“Office space was growing at too fast a volume for anyone to be concerned about niceties. Something faster was needed, something more easily reproducible.”

And so, office design fell victim to the laws of supply and demand.

Managers wanted the look and feel of Propst’s design, without the cost and commitment. And so other companies started providing just that.

Equipment suppliers started to create mini-Action Office knockoffs that could be bought piecemeal and placed wherever you needed them.

But without the research and design thinking into how to optimally set these offices up, most companies reverted to the rows and rows of desks and dividers of the earlier half of the century.

The furniture and design that was originally meant to free us instead became a prison.

In place of well-thought out spaces, designed for movement and creative thinking, we ended up with the illusion of privacy and less space than ever.

The rise of the open office (and why it’s only going to get worse)

But once again, technology was on the precipice of a giant leap forward that would disrupt the way we work.

While the cubicle acted as a mini-conference room, giving us the space we needed for the bulky tools of the era. The continued miniaturization of the personal computer and the rise of the business laptop in the late 1990s meant we no longer needed to close ourselves off.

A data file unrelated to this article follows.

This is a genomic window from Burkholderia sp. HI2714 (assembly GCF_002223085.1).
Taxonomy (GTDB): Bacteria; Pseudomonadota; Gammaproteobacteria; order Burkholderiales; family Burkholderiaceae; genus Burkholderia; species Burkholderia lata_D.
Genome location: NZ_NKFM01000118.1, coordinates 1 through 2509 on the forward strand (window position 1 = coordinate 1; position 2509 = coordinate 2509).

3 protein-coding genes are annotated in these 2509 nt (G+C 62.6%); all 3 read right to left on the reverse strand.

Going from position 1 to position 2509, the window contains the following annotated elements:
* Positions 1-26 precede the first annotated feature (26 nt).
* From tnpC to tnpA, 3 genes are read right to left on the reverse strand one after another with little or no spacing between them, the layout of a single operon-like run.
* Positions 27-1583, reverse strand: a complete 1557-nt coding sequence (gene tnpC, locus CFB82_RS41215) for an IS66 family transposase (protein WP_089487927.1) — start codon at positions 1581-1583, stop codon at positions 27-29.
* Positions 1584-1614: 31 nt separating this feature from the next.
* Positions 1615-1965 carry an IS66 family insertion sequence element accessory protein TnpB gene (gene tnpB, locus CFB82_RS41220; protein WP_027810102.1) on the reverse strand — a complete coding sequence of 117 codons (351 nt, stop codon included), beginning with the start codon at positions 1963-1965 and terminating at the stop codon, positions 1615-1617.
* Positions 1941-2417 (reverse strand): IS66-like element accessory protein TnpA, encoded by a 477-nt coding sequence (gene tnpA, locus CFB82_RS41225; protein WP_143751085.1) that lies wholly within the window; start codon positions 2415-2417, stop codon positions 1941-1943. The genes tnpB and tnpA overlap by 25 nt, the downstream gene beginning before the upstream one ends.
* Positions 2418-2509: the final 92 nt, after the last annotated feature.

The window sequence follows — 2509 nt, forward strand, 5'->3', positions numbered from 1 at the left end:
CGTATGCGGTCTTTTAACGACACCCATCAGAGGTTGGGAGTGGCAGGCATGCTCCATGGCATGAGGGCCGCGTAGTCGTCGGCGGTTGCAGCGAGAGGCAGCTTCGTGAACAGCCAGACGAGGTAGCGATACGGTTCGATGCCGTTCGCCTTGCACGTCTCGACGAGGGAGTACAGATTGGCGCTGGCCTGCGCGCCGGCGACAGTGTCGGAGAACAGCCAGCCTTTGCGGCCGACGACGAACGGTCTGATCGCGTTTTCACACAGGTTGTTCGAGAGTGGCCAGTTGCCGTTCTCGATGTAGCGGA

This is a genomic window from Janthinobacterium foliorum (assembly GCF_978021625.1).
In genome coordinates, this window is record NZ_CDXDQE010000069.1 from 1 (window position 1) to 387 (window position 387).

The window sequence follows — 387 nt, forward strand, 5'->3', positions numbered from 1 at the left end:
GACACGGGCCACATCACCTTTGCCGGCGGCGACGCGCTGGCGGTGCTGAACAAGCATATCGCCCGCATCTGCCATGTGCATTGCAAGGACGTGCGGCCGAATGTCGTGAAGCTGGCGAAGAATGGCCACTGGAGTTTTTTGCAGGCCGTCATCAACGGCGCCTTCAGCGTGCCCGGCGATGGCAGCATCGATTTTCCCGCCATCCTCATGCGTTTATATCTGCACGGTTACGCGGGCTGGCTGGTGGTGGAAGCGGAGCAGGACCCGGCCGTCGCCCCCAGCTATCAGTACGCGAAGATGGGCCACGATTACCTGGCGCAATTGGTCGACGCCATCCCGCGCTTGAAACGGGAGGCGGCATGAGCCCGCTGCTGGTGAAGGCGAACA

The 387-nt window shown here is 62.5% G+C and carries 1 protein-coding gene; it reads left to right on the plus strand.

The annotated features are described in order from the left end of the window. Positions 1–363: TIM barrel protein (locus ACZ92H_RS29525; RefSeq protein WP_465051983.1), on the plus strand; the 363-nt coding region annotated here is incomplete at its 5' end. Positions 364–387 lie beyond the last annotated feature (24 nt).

Companies around the world rejoiced and tore down the walls of their cubicles in favor of the “modern” and “airy” open office.

Researchers rejoiced, saying this “new” design would help us be more creative and productive. And would create serendipitous connections.

In response, the International Facility Management Association estimates around 70 percent of US offices now have an open concept.

But taking our office design all the way to the other extreme has had unexpected side effects.

Noise levels continue to climb with a 2013 study showing that ⅔ of US workers are upset with the noise levels in their workspace. Workers are reporting more interruptions and distractions than ever, both from their work environment and from the tools they use.

And organizations seem to be returning to the idea that the best office space is simply the one that can fit the most people in it.